Tuesday, March 29, 2011

By Its Cover No. 1 - encaustic, book pages and cover 10 x 8 x 3" - 2009 - Shannon Newby, artist

I have always loved libraries. One of my strongest memories is walking from home to the old Seattle Public Library in Ballard on Market Street. In order to check out a book you had to know your address and be able to sign your name on a small yellow card. This meant that you had to be able to write in cursive which meant—in the 1960’s at any rate—you were in the second grade.

Once I knew my address and could write my name, my mother took my younger sister and I to the library and I filled out the precious yellow card that would be like a passport to other worlds; I loaded up my arms with children’s books.

The old Ballard Public Library exuded mystery and a sense of the holy. It was an old brick building set up off the main street with many stairs leading to the entrance. Once inside there were even more stairs that wound around each side of the main entrance finally leading to the actual library.

It was a hushed place with lots of dark wood and leaded glass and rows upon rows of books. And this was the thing that astonished my second grade self and astonishes me still today—they let you take books home! Can you imagine that?

These people trusted me enough to give me books for a certain space of time after I signed a small yellow card on which I promised to bring them back! Wow! Where else does this kind of trust exist?

Over the years I have realized that when I purchase a book, if I believe that I “own” it, I have a much harder time reading it than if I check it out of the library. When I own the book I can read it anytime which translates for me as sometime off in the future.

For me, library books command a different kind of attention. You run the book’s bar code under the scanner and your time starts now! Maybe you’ll be able to renew the book and maybe not. Maybe other people want to read it too. Maybe you yourself waited quite some time for someone else to read it and return it and you want to keep the book in circulation and move it along to the next patron.

It got me thinking about life, about the gift of life, about this quality of living on borrowed time, that none of us will live forever, that at some point we will be returned to our Creator’s love and care. In the meantime we do not have an endless supply of days in which to offer our gifts to the world, to be present, to be a present.

As we walk through these last days of Lent leading to Easter we will hear again the story of Jesus’ last days. We will learn what was important to him as he faced impending death: bread and wine, gathering around a table to share a meal with friends and enemies, robust prayer that cries out to God, truth-telling to those who held his fate in their hands, and a steadfast commitment to love that overcame the most tortuous kind of suffering imaginable.

Everything is borrowed.

Everything is a gift.

Maybe you too signed a small yellow card at sometime in your life and pledged to return your life to God as a gift of love.

On my better days I can see us all out there circulating around, books of God as if on loan. It fills me with joy to imagine us “checked-out” to the world.

Wednesday, March 02, 2011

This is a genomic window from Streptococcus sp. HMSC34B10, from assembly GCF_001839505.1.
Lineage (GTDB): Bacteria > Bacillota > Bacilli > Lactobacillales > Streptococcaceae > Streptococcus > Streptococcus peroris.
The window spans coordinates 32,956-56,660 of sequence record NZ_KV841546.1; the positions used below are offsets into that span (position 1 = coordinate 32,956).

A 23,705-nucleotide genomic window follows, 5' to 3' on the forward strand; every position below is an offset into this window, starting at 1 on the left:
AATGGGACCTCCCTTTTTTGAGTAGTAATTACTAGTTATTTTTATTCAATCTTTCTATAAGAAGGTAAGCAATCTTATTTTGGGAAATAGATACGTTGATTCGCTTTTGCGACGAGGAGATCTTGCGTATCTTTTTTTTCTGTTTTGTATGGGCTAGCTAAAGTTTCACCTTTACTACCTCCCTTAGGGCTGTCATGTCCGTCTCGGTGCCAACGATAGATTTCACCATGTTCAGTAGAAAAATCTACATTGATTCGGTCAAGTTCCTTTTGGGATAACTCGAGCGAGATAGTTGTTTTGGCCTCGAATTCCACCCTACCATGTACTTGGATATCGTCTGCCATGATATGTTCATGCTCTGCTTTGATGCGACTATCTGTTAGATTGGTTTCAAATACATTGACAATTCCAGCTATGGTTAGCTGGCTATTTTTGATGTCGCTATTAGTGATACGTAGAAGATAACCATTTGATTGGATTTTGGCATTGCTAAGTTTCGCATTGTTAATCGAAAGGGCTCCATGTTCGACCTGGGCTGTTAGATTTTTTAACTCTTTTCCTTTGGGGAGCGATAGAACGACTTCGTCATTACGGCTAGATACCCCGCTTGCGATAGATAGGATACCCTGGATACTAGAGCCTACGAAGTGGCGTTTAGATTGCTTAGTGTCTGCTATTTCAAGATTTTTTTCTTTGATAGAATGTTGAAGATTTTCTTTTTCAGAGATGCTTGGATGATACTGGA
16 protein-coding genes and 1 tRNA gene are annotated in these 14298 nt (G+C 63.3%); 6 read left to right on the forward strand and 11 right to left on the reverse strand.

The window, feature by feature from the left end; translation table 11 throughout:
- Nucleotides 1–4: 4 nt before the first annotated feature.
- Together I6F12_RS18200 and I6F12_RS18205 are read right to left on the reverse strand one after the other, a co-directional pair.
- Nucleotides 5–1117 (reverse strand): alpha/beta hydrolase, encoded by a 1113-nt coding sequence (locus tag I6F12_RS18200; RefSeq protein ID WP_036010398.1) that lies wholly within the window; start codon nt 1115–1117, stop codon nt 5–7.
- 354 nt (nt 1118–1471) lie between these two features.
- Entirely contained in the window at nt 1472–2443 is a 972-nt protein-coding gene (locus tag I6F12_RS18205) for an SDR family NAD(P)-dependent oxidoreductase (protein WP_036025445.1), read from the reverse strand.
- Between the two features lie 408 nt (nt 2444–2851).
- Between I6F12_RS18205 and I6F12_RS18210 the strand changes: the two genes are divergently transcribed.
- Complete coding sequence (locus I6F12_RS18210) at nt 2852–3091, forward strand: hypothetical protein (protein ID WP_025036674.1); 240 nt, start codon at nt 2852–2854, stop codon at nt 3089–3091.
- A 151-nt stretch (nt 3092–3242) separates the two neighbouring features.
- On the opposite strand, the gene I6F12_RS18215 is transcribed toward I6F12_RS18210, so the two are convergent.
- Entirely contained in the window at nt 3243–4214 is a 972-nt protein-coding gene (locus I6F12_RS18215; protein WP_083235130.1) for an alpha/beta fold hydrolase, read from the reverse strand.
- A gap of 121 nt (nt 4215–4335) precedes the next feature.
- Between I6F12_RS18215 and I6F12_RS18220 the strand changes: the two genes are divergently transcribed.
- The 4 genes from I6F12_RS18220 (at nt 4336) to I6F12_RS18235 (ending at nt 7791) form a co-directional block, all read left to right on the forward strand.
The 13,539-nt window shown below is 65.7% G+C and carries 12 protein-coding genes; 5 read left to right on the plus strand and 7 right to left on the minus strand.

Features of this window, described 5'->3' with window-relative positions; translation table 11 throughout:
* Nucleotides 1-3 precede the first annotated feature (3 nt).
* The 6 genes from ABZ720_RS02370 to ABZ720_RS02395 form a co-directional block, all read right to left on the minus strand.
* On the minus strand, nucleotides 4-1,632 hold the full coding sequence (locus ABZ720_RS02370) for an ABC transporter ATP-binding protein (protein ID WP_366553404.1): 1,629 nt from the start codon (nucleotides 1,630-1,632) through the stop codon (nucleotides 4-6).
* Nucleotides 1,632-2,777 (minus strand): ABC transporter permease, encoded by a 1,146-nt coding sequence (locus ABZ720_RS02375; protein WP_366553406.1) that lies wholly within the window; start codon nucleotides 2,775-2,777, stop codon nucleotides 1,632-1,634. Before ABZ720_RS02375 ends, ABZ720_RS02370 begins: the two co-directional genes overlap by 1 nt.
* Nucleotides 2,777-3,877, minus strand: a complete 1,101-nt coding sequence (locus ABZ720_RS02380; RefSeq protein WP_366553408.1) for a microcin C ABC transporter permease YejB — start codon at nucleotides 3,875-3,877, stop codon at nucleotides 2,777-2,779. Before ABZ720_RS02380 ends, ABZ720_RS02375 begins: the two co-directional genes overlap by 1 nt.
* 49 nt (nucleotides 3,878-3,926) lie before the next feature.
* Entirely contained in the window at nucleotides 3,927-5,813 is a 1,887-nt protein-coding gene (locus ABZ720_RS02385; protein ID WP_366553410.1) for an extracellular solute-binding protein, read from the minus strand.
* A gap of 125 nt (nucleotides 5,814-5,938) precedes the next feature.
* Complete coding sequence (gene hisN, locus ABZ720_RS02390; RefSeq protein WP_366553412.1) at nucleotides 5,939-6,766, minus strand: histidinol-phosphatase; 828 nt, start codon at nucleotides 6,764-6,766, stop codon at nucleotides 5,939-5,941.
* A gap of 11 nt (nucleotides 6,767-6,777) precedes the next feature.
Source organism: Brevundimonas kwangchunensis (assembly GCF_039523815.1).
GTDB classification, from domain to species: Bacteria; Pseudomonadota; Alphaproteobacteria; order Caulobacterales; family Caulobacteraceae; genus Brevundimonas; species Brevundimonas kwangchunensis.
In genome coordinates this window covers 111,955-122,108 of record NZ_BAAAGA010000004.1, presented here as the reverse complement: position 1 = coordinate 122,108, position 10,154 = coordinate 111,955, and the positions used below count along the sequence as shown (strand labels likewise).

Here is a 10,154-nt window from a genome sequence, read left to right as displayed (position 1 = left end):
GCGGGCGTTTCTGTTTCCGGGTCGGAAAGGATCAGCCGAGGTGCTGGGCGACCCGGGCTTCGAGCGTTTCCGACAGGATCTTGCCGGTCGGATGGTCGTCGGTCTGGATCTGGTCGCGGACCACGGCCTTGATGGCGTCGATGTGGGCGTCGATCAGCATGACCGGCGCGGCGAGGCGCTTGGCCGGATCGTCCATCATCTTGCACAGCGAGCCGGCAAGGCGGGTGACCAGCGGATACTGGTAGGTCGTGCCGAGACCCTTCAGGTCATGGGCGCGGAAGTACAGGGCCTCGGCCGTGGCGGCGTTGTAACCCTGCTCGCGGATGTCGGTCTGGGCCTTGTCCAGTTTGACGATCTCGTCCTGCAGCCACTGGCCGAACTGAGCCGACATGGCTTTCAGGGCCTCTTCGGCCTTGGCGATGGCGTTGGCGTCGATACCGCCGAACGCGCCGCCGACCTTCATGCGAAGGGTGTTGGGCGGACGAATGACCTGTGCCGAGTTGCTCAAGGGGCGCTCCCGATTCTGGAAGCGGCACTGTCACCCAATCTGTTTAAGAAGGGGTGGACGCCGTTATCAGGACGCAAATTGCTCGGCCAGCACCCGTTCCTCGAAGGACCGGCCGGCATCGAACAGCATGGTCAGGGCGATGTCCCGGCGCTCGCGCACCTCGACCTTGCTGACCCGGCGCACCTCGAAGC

The other morning I looked out the window onto the bird feeder and a small bird with bright yellow striping, a Townsend’s Warbler, caught my eye.

Underneath the bird feeder amongst the fir cones and leaf litter still cluttering the wood deck a Rufous-sided Towhee scratched for seeds alongside three Dark-eyed Juncos. Then a few Chickadees flew in for a landing on the feeder each taking one seed and flying off to the rhododendron for shelter.

A few years back I took a morning bird watching class at Discovery Park. I learned some about our native birds and was able to catch a glimpse of a juvenile Spotted Owl.

For a while I took my binoculars on my morning walk and enjoyed hearing bird calls and then searching to find them. After a while I stopped taking my binoculars but I continue to listen for bird calls which fill me with delight.

This year the time between Christmas and Easter is about as long as it can get, from December 25 to April 24, so we’ve had a little extra time to move through the hardest parts of winter. The returning light feels particularly welcome this year and I have taken heart in the courage of the sturdy daylilies beginning to poke their leaves up into these really, really cold days.

As we approach Lent, which begins on Ash Wednesday, March 6, there is still time to think about what steps you might want to take to include time for prayer and reflection in your daily journey.

For many years now I have made it a practice to start some kind of spiritual practice each Lent.

One year I began a prayer journal, clipped pictures from magazines, glued them in the journal, and then wrote short prayers.

One year I began a time of focused reflection on the work of the writer Parker Palmer.

One year I played music and moved my body in ways that felt a lot like prayer.

And one year I sat in quiet meditation soaking up God’s love and mercy.

From these experiences what I know is that the form of prayer does not matter. What matters is that I choose something and do it.

From these experiences what I know is that it is really, really difficult to do one thing (other than brush my teeth) every single day.

And from these experiences what I know is that the important thing is to pick up the practice again and again and again.

I’m not sure yet what form my Lenten practice will take this year but I’m looking forward to it.

Maybe I’ll sit in the living room and stare out at the birdfeeder and offer simple prayers for the birds of the air who, as Jesus observes, “neither toil nor reap” but know God’s tender care nonetheless.

Something tells me I could learn a lot from them.